Finger Mallet From a Tree Branch | DIY Woodworking Tools #8




About: -----------------------------------------------------------------16 year old, sick with a deadly disease called DIY-itis!-----------------------------------------------------------------Hi FTC! My I'bles con...

I've built quite a bit of mallets in the past months. A Plywood Mallet, A Hot-Glue Mallet, And my favorite: A Dead-Blow Mallet from an old transformer.

What I haven't built, is a small and light duty mallet.

So today, I'll show you how to make a small mallet that attaches to your finger (without a handle), from an old Olive wood tree branch. This also my first woodturning project, so I'll probably make a bunch of mistakes ;)

I don't know how useful this will be, but my goal was to go do some woodturning, take good pictures, and hopefully have a lot of fun, which I definitely did!

Let's get started!

*Pssst! Don't forget to check out more info about the giveaway in the comments!

Step 1: What You'll Need:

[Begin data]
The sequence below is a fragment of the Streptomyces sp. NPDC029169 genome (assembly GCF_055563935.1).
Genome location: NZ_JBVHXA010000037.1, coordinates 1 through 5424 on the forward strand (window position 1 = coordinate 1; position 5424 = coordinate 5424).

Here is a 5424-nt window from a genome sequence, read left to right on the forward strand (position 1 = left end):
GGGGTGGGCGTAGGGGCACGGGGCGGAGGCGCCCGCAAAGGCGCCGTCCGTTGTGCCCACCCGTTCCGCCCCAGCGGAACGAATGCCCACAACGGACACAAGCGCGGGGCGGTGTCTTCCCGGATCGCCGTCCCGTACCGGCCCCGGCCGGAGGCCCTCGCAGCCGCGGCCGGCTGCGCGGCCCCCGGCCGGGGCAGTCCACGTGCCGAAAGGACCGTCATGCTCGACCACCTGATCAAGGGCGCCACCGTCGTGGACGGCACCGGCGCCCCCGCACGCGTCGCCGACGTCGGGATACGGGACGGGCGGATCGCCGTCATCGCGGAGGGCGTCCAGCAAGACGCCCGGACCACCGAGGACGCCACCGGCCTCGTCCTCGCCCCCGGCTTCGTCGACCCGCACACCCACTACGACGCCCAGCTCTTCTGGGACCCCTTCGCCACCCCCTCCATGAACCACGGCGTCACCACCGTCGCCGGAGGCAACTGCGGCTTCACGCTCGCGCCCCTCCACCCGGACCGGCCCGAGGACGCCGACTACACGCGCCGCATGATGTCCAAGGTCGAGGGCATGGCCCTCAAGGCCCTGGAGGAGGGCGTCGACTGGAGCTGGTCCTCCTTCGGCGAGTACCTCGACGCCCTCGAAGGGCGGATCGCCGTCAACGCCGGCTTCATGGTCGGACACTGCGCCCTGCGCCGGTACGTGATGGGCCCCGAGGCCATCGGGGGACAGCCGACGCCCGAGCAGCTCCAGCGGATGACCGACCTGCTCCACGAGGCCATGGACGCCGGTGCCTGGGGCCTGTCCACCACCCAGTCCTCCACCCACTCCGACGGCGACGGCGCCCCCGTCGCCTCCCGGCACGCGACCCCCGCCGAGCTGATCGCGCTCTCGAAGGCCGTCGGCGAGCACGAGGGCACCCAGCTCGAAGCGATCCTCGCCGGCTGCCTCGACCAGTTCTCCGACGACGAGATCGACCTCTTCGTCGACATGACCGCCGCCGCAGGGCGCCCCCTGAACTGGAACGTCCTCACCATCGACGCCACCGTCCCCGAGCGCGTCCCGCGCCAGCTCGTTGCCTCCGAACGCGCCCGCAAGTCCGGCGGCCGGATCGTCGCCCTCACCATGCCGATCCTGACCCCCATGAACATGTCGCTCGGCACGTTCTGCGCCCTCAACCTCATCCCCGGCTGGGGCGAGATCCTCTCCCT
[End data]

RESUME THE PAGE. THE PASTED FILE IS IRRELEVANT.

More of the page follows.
Hardware & Materials:

A Tree Branch (I used Olive wood)

Chemicals & Adhesives:


Tools (+Attachments):


Turning tools


Homemade Wooden Vise



Fine & Course Files (or Sandpaper)

12mm Drill-Bit (The diameter of my finger)


Electric/Power Tools:


6-in-1 Woodworking Machine (It contains the Lathe)


Why: First woodturning project: A Mallet!

Recommended Safety Equipment: Earmuffs, Respirator, Safety Goggles

Cost (for me): FREE!

Difficulty: Medium

Approximate Time: 2 Hours

Step 2: Leave Your Chosen Branch to Dry

After choosing the branch that I wanted, I Iet it dry for a couple months.

Right before starting the project, I noticed that the wood attracted some tiny bugs, so I put it in the sun for a few days to kill them.